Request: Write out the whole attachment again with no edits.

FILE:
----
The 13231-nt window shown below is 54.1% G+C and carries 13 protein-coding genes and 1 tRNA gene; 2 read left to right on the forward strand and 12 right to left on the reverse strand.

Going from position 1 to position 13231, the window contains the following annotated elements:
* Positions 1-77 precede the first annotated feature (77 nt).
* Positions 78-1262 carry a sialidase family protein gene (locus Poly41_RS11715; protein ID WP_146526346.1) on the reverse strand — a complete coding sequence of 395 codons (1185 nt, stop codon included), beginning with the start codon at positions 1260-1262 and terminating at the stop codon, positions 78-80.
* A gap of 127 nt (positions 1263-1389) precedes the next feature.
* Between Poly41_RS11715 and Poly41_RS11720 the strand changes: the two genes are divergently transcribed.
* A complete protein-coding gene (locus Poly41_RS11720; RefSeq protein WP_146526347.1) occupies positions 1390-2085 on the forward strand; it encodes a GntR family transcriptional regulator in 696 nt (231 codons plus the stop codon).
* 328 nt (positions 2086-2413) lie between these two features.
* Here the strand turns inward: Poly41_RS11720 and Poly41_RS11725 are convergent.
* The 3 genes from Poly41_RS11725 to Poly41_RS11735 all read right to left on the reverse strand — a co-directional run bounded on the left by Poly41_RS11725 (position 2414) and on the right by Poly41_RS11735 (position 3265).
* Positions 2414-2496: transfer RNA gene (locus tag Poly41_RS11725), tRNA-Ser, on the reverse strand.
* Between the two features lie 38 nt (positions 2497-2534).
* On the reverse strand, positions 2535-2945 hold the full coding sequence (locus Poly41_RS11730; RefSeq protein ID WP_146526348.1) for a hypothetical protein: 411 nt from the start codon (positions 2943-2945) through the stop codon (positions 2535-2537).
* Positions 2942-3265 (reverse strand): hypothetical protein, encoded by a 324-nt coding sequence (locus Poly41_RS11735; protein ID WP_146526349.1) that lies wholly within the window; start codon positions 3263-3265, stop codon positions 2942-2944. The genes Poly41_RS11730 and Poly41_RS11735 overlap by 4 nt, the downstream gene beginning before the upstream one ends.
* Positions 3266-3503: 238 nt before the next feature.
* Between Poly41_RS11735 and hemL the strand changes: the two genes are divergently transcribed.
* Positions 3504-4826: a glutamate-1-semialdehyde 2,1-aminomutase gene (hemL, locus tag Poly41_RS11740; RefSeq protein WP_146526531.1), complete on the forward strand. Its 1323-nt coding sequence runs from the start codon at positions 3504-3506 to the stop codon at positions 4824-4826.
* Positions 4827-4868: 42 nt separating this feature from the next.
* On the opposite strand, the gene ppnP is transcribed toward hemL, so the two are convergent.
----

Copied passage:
The 13231-nt window shown below is 54.1% G+C and carries 13 protein-coding genes and 1 tRNA gene; 2 read left to right on the forward strand and 12 right to left on the reverse strand.

Going from position 1 to position 13231, the window contains the following annotated elements:
* Positions 1-77 precede the first annotated feature (77 nt).
* Positions 78-1262 carry a sialidase family protein gene (locus Poly41_RS11715; protein ID WP_146526346.1) on the reverse strand — a complete coding sequence of 395 codons (1185 nt, stop codon included), beginning with the start codon at positions 1260-1262 and terminating at the stop codon, positions 78-80.
* A gap of 127 nt (positions 1263-1389) precedes the next feature.
* Between Poly41_RS11715 and Poly41_RS11720 the strand changes: the two genes are divergently transcribed.
* A complete protein-coding gene (locus Poly41_RS11720; RefSeq protein WP_146526347.1) occupies positions 1390-2085 on the forward strand; it encodes a GntR family transcriptional regulator in 696 nt (231 codons plus the stop codon).
* 328 nt (positions 2086-2413) lie between these two features.
* Here the strand turns inward: Poly41_RS11720 and Poly41_RS11725 are convergent.
* The 3 genes from Poly41_RS11725 to Poly41_RS11735 all read right to left on the reverse strand — a co-directional run bounded on the left by Poly41_RS11725 (position 2414) and on the right by Poly41_RS11735 (position 3265).
* Positions 2414-2496: transfer RNA gene (locus tag Poly41_RS11725), tRNA-Ser, on the reverse strand.
* Between the two features lie 38 nt (positions 2497-2534).
* On the reverse strand, positions 2535-2945 hold the full coding sequence (locus Poly41_RS11730; RefSeq protein ID WP_146526348.1) for a hypothetical protein: 411 nt from the start codon (positions 2943-2945) through the stop codon (positions 2535-2537).
* Positions 2942-3265 (reverse strand): hypothetical protein, encoded by a 324-nt coding sequence (locus Poly41_RS11735; protein ID WP_146526349.1) that lies wholly within the window; start codon positions 3263-3265, stop codon positions 2942-2944. The genes Poly41_RS11730 and Poly41_RS11735 overlap by 4 nt, the downstream gene beginning before the upstream one ends.
* Positions 3266-3503: 238 nt before the next feature.
* Between Poly41_RS11735 and hemL the strand changes: the two genes are divergently transcribed.
* Positions 3504-4826: a glutamate-1-semialdehyde 2,1-aminomutase gene (hemL, locus tag Poly41_RS11740; RefSeq protein WP_146526531.1), complete on the forward strand. Its 1323-nt coding sequence runs from the start codon at positions 3504-3506 to the stop codon at positions 4824-4826.
* Positions 4827-4868: 42 nt separating this feature from the next.
* On the opposite strand, the gene ppnP is transcribed toward hemL, so the two are convergent.